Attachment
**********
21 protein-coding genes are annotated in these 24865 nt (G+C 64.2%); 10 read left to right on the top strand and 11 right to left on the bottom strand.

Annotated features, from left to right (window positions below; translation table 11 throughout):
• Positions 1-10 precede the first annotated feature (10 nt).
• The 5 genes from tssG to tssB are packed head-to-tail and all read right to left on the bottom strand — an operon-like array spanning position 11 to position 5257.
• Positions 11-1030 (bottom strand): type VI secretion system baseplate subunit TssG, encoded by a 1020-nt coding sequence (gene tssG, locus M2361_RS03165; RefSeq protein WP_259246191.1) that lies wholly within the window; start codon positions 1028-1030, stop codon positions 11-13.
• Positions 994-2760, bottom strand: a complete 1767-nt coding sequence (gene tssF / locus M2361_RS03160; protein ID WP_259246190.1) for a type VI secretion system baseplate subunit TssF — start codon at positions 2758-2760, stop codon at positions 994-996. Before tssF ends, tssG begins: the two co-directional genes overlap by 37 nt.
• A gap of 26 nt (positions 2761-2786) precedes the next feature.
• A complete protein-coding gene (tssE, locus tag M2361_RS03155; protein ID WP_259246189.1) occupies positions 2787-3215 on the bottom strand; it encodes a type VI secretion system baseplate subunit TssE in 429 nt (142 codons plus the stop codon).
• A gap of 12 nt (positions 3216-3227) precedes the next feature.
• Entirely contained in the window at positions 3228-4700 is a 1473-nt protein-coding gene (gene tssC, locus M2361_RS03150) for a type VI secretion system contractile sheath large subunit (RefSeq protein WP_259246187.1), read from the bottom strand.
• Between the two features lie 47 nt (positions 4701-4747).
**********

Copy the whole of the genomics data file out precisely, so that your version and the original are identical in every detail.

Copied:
21 protein-coding genes are annotated in these 24865 nt (G+C 64.2%); 10 read left to right on the top strand and 11 right to left on the bottom strand.

Annotated features, from left to right (window positions below; translation table 11 throughout):
• Positions 1-10 precede the first annotated feature (10 nt).
• The 5 genes from tssG to tssB are packed head-to-tail and all read right to left on the bottom strand — an operon-like array spanning position 11 to position 5257.
• Positions 11-1030 (bottom strand): type VI secretion system baseplate subunit TssG, encoded by a 1020-nt coding sequence (gene tssG, locus M2361_RS03165; RefSeq protein WP_259246191.1) that lies wholly within the window; start codon positions 1028-1030, stop codon positions 11-13.
• Positions 994-2760, bottom strand: a complete 1767-nt coding sequence (gene tssF / locus M2361_RS03160; protein ID WP_259246190.1) for a type VI secretion system baseplate subunit TssF — start codon at positions 2758-2760, stop codon at positions 994-996. Before tssF ends, tssG begins: the two co-directional genes overlap by 37 nt.
• A gap of 26 nt (positions 2761-2786) precedes the next feature.
• A complete protein-coding gene (tssE, locus tag M2361_RS03155; protein ID WP_259246189.1) occupies positions 2787-3215 on the bottom strand; it encodes a type VI secretion system baseplate subunit TssE in 429 nt (142 codons plus the stop codon).
• A gap of 12 nt (positions 3216-3227) precedes the next feature.
• Entirely contained in the window at positions 3228-4700 is a 1473-nt protein-coding gene (gene tssC, locus M2361_RS03150) for a type VI secretion system contractile sheath large subunit (RefSeq protein WP_259246187.1), read from the bottom strand.
• Between the two features lie 47 nt (positions 4701-4747).